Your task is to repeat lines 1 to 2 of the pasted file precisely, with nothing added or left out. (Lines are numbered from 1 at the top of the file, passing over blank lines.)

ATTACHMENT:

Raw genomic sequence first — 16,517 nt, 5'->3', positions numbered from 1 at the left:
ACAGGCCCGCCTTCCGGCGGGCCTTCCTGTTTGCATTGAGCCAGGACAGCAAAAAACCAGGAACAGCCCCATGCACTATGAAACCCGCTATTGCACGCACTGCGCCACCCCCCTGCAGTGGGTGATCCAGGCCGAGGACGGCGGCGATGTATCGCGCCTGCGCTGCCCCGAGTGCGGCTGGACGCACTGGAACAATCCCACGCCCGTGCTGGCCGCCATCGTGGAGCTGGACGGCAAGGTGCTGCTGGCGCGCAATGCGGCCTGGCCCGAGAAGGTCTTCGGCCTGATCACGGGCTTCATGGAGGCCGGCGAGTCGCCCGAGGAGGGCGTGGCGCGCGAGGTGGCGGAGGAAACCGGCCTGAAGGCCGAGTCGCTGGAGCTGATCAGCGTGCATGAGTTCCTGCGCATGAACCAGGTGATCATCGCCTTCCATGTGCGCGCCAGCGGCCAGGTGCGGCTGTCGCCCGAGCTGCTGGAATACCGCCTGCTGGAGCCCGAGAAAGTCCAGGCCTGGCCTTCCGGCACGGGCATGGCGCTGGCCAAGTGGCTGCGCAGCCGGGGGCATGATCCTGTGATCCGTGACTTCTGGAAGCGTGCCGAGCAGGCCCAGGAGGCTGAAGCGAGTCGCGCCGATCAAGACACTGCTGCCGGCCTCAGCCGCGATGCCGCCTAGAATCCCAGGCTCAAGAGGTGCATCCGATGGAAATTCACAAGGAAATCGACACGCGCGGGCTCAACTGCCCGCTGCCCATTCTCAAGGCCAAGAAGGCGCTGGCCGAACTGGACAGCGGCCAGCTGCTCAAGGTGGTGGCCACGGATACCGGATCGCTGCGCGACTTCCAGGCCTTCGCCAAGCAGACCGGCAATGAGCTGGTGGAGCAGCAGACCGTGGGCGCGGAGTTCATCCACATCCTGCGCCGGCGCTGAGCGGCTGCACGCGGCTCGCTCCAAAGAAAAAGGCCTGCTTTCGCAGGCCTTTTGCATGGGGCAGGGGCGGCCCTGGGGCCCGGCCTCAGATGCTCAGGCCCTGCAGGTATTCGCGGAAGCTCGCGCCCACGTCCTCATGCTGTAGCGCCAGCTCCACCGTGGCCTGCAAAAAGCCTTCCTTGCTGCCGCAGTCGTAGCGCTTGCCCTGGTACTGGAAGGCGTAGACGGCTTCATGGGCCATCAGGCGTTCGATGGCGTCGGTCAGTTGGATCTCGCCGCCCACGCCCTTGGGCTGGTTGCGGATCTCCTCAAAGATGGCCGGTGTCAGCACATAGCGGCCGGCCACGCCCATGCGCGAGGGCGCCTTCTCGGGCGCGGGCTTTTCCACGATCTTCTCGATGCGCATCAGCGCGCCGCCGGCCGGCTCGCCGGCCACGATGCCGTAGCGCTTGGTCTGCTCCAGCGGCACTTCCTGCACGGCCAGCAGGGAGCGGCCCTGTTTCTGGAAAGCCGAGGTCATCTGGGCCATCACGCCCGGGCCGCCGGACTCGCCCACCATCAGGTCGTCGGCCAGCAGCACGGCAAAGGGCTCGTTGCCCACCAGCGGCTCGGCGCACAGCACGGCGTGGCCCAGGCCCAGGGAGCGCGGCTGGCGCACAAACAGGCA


Raw genomic sequence first — 16,517 nt, 5'->3', positions numbered from 1 at the left:
ACAGGCCCGCCTTCCGGCGGGCCTTCCTGTTTGCATTGAGCCAGGACAGCAAAAAACCAGGAACAGCCCCATGCACTATGAAACCCGCTATTGCACGCACTGCGCCACCCCCCTGCAGTGGGTGATCCAGGCCGAGGACGGCGGCGATGTATCGCGCCTGCGCTGCCCCGAGTGCGGCTGGACGCACTGGAACAATCCCACGCCCGTGCTGGCCGCCATCGTGGAGCTGGACGGCAAGGTGCTGCTGGCGCGCAATGCGGCCTGGCCCGAGAAGGTCTTCGGCCTGATCACGGGCTTCATGGAGGCCGGCGAGTCGCCCGAGGAGGGCGTGGCGCGCGAGGTGGCGGAGGAAACCGGCCTGAAGGCCGAGTCGCTGGAGCTGATCAGCGTGCATGAGTTCCTGCGCATGAACCAGGTGATCATCGCCTTCCATGTGCGCGCCAGCGGCCAGGTGCGGCTGTCGCCCGAGCTGCTGGAATACCGCCTGCTGGAGCCCGAGAAAGTCCAGGCCTGGCCTTCCGGCACGGGCATGGCGCTGGCCAAGTGGCTGCGCAGCCGGGGGCATGATCCTGTGATCCGTGACTTCTGGAAGCGTGCCGAGCAGGCCCAGGAGGCTGAAGCGAGTCGCGCCGATCAAGACACTGCTGCCGGCCTCAGCCGCGATGCCGCCTAGAATCCCAGGCTCAAGAGGTGCATCCGATGGAAATTCACAAGGAAATCGACACGCGCGGGCTCAACTGCCCGCTGCCCATTCTCAAGGCCAAGAAGGCGCTGGCCGAACTGGACAGCGGCCAGCTGCTCAAGGTGGTGGCCACGGATACCGGATCGCTGCGCGACTTCCAGGCCTTCGCCAAGCAGACCGGCAATGAGCTGGTGGAGCAGCAGACCGTGGGCGCGGAGTTCATCCACATCCTGCGCCGGCGCTGAGCGGCTGCACGCGGCTCGCTCCAAAGAAAAAGGCCTGCTTTCGCAGGCCTTTTGCATGGGGCAGGGGCGGCCCTGGGGCCCGGCCTCAGATGCTCAGGCCCTGCAGGTATTCGCGGAAGCTCGCGCCCACGTCCTCATGCTGTAGCGCCAGCTCCACCGTGGCCTGCAAAAAGCCTTCCTTGCTGCCGCAGTCGTAGCGCTTGCCCTGGTACTGGAAGGCGTAGACGGCTTCATGGGCCATCAGGCGTTCGATGGCGTCGGTCAGTTGGATCTCGCCGCCCACGCCCTTGGGCTGGTTGCGGATCTCCTCAAAGATGGCCGGTGTCAGCACATAGCGGCCGGCCACGCCCATGCGCGAGGGCGCCTTCTCGGGCGCGGGCTTTTCCACGATCTTCTCGATGCGCATCAGCGCGCCGCCGGCCGGCTCGCCGGCCACGATGCCGTAGCGCTTGGTCTGCTCCAGCGGCACTTCCTGCACGGCCAGCAGGGAGCGGCCCTGTTTCTGGAAAGCCGAGGTCATCTGGGCCATCACGCCCGGGCCGCCGGACTCGCCCACCATCAGGTCGTCGGCCAGCAGCACGGCAAAGGGCTCGTTGCCCACCAGCGGCTCGGCGCACAGCACGGCGTGGCCCAGGCCCAGGGAGCGCGGCTGGCGCACAAACAGGCA